Harry Nelson, Frances Buerkens, Kay Johnson and CEO Kent Peterson recently had the opportunity to attend the 2017 Association for the Sciences of Limnology and Oceanography (ASLO, http://aslo.org) Ocean Sciences Meeting: Mountains to the Sea (https://www.sgmeet.com/aslo/honolulu2017) in Honolulu, Hawaii where FIT held a FlowCam Workshop, titled “FlowCam and FlowCam ‘Macro’ Workshop” and hosted in-booth trainings with existing FlowCam users. We were the most attended booth, and it certainly helped that we wore matching Hawaiian attire to stand out and reunite with our long-time FlowCam customers from all around the globe.
One of our workshop and in-booth training participants as well as experienced FlowCam user Stella Berger, (Leibniz Institute of Freshwater Ecology and Inland Fisheries - IGB ) is a co-author of a recently published paper in Marine Ecology - “Iron availability modulates the effects of future CO2 levels within the marine planktonic food web,” MEPS 565:17-33 (2017)
This research paper is a quintessential example of how using both traditional flow cytometry and FlowCam technology together can be used to analyze the full size range from picophytoplankton (<20µm) and bacterioplankton to phytoplankton (>20µm) and microzooplankton to answer a contemporary, relevant scientific question. In this article, the authors investigate how elevated CO2 levels and subsequent ocean acidification (OA) will affect phytoplankton population during conditions of different iron (Fe) availability, specifically the coccolithophore, Emiliania huxleyi. A wide range of phytoplankton was quantified throughout this experiment using both a traditional flow cytometer and the FlowCam particle analyzer. Stella Berger (above) using a legacy FlowCam particle analyzer to quantify phytoplankton (>20um).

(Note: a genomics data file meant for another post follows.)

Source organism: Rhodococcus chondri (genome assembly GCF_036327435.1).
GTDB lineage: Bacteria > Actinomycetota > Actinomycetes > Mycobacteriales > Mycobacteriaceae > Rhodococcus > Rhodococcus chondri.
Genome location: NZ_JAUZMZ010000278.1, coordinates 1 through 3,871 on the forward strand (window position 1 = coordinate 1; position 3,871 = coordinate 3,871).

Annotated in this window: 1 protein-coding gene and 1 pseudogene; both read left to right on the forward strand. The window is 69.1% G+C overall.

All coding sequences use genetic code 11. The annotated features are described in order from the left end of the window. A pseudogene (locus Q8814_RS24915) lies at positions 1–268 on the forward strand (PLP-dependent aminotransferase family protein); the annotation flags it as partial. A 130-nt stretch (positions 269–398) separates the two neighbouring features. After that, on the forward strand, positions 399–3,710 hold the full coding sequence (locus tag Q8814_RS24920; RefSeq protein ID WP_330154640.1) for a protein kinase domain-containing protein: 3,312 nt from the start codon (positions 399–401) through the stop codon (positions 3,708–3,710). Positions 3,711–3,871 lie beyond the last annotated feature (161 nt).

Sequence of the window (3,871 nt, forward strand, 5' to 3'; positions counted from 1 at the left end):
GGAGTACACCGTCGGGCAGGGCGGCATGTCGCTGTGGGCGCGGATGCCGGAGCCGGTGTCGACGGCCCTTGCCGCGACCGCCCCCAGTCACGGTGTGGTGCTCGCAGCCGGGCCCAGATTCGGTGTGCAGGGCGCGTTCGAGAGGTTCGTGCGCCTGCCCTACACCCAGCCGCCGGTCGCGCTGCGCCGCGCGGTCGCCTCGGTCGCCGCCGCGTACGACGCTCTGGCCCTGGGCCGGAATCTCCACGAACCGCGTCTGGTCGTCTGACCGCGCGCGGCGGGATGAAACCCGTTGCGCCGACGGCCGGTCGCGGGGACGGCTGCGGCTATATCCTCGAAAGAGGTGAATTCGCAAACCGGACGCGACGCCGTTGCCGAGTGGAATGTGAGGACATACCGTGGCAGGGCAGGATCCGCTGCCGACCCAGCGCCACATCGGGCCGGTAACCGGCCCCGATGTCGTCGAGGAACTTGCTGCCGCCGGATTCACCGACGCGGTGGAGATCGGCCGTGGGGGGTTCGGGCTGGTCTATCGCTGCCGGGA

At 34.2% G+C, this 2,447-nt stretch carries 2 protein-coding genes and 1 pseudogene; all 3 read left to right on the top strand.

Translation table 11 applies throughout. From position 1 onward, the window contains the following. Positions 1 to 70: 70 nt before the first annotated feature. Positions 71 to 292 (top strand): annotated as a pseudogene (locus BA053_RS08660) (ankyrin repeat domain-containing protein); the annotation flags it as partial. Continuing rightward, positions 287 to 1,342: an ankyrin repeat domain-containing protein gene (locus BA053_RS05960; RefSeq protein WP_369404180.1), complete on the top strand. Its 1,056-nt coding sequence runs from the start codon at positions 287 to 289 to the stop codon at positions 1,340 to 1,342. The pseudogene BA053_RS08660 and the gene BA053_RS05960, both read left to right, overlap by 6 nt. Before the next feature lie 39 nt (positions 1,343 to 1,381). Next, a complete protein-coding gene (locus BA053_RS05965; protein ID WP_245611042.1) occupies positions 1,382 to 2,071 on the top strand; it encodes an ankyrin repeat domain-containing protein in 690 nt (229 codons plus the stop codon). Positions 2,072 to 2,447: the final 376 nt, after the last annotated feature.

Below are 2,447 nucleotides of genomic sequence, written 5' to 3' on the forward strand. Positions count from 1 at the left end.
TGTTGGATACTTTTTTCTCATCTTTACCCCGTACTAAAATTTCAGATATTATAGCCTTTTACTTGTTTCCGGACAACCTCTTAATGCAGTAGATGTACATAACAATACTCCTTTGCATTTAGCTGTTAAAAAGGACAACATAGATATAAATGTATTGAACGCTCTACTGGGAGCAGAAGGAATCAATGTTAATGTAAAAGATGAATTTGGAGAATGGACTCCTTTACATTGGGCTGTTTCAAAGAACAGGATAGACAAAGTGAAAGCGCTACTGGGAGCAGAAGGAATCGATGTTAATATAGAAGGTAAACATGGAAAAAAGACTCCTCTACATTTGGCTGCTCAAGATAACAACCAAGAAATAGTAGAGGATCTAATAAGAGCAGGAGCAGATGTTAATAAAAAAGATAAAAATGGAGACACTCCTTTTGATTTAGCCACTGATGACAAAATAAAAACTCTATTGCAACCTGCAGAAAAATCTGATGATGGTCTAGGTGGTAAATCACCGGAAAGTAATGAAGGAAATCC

Replicate mesocosm experiments used to analyze the effects of elevated CO2 levelsand Fe on phytoplankton populations, Raunefjord (60.39oN, 5.32oE) off of Bergen, Norway from June 5-27, 2012.
Manual picture selection of ciliates for each mesocosm taken by Stella Berger.
The FlowCam technology has the capability to measure the size range where traditional flow cytometers leave off. Traditional flow cytometers are routinely used to analyze and quantify picophytoplankton and bacterioplankton based upon the inherent pigments or nucleic acid fluorescent stains. Whereas, FlowCam technology is most suitable at measuring phytoplankton and zooplankton from 2µm up to 5mm range. In addition, the FlowCam particle analyzer and Visualspreadsheet software can capture an image for each of the particles counted and measure a variety of morphological characteristics based upon the relationships between pixels, light intensity, and size.